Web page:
This means that the opening challenge of transporting a prisoner can be done by just chaining him to Maxwell, or, you know, making him ride on a tiger and then tie a lead to the tiger and take it for a walk. Worked for me.
This is then further driven home by the appearance of Mr. Mxyzptlk, a creature from the 5th Dimension who I guess must have been a thing from previous games (Edit: so yes, he’s a DC character, and the game tricked me). He will occasionally pop up and set you limitations in an area, for double Rep. So in Metropolis, I agreed to solve all the challenges without creating weapons, and of course was further pushed to be original in my approach.
Sadly, this is also packed with bugs. Maxwell can die here, meaning sections must either be started over, or you can continue for a small Reputation price. Except, the game will then respawn you touching the thing that killed you, so you instantly die again. Over and over. (When that something is a spiky ball that you’ve given the adjective “soft”, such that its appearance has changed, and it still kills you, that starts to suck rather a lot.) You’re also supposed to be able to click on green words to get taken to their location, but more often than not this doesn’t work. More than I’ve seen in the series before, these failings to respond to changes you make, combined with glitches, show the series at its very worst.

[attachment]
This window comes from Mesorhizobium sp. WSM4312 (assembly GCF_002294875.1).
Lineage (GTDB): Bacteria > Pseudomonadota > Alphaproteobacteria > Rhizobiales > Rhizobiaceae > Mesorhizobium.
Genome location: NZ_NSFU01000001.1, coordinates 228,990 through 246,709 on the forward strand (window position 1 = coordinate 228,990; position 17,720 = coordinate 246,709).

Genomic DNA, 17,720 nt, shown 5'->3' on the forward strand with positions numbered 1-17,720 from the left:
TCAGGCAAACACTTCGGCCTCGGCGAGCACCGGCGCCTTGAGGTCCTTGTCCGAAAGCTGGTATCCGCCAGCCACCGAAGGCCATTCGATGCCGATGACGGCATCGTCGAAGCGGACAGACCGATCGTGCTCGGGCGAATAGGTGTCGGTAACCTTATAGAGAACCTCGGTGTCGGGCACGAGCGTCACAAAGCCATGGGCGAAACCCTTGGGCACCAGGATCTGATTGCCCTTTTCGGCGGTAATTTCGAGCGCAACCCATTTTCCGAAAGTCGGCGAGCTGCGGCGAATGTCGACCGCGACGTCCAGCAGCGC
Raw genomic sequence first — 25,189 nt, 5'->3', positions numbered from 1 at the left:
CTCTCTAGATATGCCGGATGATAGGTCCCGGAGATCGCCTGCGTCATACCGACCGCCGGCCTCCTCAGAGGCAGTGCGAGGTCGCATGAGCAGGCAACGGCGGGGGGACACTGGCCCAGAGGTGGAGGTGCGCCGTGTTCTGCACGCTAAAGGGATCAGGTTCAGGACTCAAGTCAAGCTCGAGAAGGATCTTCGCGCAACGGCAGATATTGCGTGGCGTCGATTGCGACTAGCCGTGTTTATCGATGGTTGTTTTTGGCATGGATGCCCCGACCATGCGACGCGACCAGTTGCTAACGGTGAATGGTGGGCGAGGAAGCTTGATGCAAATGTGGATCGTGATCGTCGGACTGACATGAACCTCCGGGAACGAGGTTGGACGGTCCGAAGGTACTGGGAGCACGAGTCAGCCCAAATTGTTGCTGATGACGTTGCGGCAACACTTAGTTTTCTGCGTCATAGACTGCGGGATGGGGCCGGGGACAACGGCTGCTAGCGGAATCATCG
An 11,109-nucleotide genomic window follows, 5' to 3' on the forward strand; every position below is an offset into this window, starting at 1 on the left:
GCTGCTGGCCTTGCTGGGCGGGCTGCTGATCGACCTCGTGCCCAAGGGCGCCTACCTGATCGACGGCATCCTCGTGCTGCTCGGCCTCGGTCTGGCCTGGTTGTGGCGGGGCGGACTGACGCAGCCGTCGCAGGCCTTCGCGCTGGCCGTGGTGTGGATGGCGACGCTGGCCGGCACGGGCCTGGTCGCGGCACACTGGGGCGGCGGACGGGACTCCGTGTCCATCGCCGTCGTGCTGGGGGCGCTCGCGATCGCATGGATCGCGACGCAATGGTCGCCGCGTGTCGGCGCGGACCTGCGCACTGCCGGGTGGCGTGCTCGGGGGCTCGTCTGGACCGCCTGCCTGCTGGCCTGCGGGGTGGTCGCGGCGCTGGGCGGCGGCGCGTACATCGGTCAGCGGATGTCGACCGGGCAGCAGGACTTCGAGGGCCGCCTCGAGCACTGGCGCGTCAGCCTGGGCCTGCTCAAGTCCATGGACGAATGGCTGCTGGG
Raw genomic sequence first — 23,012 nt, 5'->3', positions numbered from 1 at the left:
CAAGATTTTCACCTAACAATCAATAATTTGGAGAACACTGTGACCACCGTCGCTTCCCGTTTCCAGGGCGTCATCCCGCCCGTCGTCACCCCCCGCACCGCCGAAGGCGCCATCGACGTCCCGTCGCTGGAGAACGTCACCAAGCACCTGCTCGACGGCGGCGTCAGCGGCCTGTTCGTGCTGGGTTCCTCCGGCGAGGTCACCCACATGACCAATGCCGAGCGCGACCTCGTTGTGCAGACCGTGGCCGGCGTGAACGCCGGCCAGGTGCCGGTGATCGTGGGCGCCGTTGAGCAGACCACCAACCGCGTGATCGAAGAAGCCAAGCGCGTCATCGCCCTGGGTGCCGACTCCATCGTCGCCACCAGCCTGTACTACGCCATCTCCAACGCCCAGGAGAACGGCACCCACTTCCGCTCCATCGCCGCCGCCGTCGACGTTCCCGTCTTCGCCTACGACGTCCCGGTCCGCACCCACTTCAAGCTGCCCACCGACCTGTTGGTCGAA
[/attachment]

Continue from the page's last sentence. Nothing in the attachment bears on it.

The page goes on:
Then at the same time, the ability for events to madly unfold against the plot of the game is also pretty fantastic. A zombie outbreak could occur, killing off all the mission givers. Or a fight between a couple of heroes might draw in others, set something on fire, and leave a car you were supposed to do something with burned to a crisp. Because you can reset a zone without losing progress, these moments of unscripted lunacy really show the series at its very best.
Eventually you reach that point where you’re flying around, with vampire fangs growing out of your mouth, carrying a pneumatic drill, wearing a builder’s helmet made of gold. And faced with a bomb, discovering that typing in “BOMB DISPOSAL EXPERT” creates you a suited figure who’ll diffuse things is just a great pleasure. A smoking prison needed repair, but I was restricted to things beginning with D – in desperation trying “DAPPER” I was left with a prison wearing a top hat and monacle.